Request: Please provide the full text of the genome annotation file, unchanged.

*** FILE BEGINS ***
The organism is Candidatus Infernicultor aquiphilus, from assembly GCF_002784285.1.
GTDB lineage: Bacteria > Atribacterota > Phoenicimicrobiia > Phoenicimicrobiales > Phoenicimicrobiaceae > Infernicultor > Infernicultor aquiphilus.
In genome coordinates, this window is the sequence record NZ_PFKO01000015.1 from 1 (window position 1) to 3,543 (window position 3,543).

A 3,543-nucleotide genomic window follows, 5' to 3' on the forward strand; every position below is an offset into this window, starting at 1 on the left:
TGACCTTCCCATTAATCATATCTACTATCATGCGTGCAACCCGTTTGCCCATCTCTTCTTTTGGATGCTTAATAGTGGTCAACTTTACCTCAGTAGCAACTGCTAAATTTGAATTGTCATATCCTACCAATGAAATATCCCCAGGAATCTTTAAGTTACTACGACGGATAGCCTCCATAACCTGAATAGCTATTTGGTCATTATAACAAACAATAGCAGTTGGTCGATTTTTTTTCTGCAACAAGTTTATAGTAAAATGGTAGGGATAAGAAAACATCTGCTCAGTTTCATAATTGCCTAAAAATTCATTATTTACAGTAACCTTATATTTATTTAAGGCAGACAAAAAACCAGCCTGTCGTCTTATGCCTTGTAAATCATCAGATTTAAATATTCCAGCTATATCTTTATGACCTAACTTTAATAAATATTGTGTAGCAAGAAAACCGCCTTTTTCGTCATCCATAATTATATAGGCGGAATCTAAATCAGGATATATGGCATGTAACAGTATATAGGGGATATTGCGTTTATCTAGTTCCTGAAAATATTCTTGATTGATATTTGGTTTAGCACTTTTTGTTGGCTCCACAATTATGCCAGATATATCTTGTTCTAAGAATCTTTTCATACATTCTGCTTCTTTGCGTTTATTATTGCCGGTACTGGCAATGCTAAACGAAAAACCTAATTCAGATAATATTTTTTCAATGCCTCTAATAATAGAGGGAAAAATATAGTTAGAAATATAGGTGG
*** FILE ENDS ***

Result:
The organism is Candidatus Infernicultor aquiphilus, from assembly GCF_002784285.1.
GTDB lineage: Bacteria > Atribacterota > Phoenicimicrobiia > Phoenicimicrobiales > Phoenicimicrobiaceae > Infernicultor > Infernicultor aquiphilus.
In genome coordinates, this window is the sequence record NZ_PFKO01000015.1 from 1 (window position 1) to 3,543 (window position 3,543).

A 3,543-nucleotide genomic window follows, 5' to 3' on the forward strand; every position below is an offset into this window, starting at 1 on the left:
TGACCTTCCCATTAATCATATCTACTATCATGCGTGCAACCCGTTTGCCCATCTCTTCTTTTGGATGCTTAATAGTGGTCAACTTTACCTCAGTAGCAACTGCTAAATTTGAATTGTCATATCCTACCAATGAAATATCCCCAGGAATCTTTAAGTTACTACGACGGATAGCCTCCATAACCTGAATAGCTATTTGGTCATTATAACAAACAATAGCAGTTGGTCGATTTTTTTTCTGCAACAAGTTTATAGTAAAATGGTAGGGATAAGAAAACATCTGCTCAGTTTCATAATTGCCTAAAAATTCATTATTTACAGTAACCTTATATTTATTTAAGGCAGACAAAAAACCAGCCTGTCGTCTTATGCCTTGTAAATCATCAGATTTAAATATTCCAGCTATATCTTTATGACCTAACTTTAATAAATATTGTGTAGCAAGAAAACCGCCTTTTTCGTCATCCATAATTATATAGGCGGAATCTAAATCAGGATATATGGCATGTAACAGTATATAGGGGATATTGCGTTTATCTAGTTCCTGAAAATATTCTTGATTGATATTTGGTTTAGCACTTTTTGTTGGCTCCACAATTATGCCAGATATATCTTGTTCTAAGAATCTTTTCATACATTCTGCTTCTTTGCGTTTATTATTGCCGGTACTGGCAATGCTAAACGAAAAACCTAATTCAGATAATATTTTTTCAATGCCTCTAATAATAGAGGGAAAAATATAGTTAGAAATATAGGTGG